I USED to take public buses to school in the late 1990s. It was common then to see two or three buses coming at the same time at the bus stop in Ayer Itam, which delighted me and my childhood friends.
But there were times when there was not even one in sight after waiting for more than 30 minutes.
The long wait made us worry that we would be late for school but luckily, all’s well that ends well.
We would huff and puff all the way to our respective classrooms.
Such was the scenario back then when bus commuters could not plan their journey well nor use their time efficiently.
Three weeks ago, college student Phaisarin Tang, who lives in Macallum Street Ghaut, told me she once had to spend 40 minutes on a public bus just to get to Komtar from her house, a distance which is less than 1km away.
I could not believe it at first. But after giving it a deeper thought and having experienced traffic jams first-hand, I realised that Tang’s experience was possible.
There are so many unforeseen incidents that could lead to a traffic jam in Penang, such as accidents, road closures at certain stretches of the roads, or a vehicle breaking down.
The traffic woes, especially on Penang island, can be horrible, especially during school and public holidays.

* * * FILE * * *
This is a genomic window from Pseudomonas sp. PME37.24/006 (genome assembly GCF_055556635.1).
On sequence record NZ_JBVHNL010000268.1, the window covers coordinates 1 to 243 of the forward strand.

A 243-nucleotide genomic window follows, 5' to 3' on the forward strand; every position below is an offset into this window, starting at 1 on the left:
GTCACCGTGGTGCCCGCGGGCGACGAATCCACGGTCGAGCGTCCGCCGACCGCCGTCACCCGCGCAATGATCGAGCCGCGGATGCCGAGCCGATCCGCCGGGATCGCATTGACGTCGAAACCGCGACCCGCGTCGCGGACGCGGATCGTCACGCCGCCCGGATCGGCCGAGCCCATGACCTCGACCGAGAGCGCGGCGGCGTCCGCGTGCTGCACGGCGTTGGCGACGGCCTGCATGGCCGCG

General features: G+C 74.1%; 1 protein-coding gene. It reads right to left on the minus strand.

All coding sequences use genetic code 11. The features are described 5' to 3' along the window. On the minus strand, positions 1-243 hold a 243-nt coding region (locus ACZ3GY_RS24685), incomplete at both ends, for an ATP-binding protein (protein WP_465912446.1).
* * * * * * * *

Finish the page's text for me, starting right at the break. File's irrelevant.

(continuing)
It is normal for motorists and tourist bus drivers to battle through the narrow roads here before getting to their destinations.
But with an elevated Light Rail Transit or a monorail, we can bypass all the heavy traffic.
That is why both Tang and I are pinning for the Bayan Lepas Light Rail Transit project, which is part of the Penang Transport Master Plan (PTMP), to materialise soon.
And I strongly believe many from the low and middle-income groups out there share the same view.
Besides PTMP, which Chief Minister Chow Kon Yeow is a strong advocate of, there are other projects like the expansion of Penang International Airport and Swettenham Pier Cruise Terminal being carried out.
After limiting the tenure of chief minister to two terms, for sure, Chow would love to see his ideal Penang coming into realisation.
However, we can boast of having first-world facilities but we can’t afford to have a third-world mentality. There’s work to be done on our part.
Just look at the public toilets, be it at shopping malls, petrol stations or other places of interests.
Some of them are in very bad shape with broken toilet bowls, faulty flush system and even damaged doors.
Lumps of hardened grease can also be found in many of the foul-smelling drains.
The relevant government agencies have been conducting joint operations regularly to come down hard on dirty eateries.
But still, there are dirty
food outlets making headlines
in the newspapers from time to time.
Then, there are still people happily puffing away at non-designated smoking spots within the heritage enclave.
People also double-park along major roads, resulting in traffic snarl.
It is not fair to ask the state government to address all the issues when we do not get rid of our bad habits and practise good noble values, and civic responsibility.
We will certainly need a concerted effort from all quarters to move Penang forward.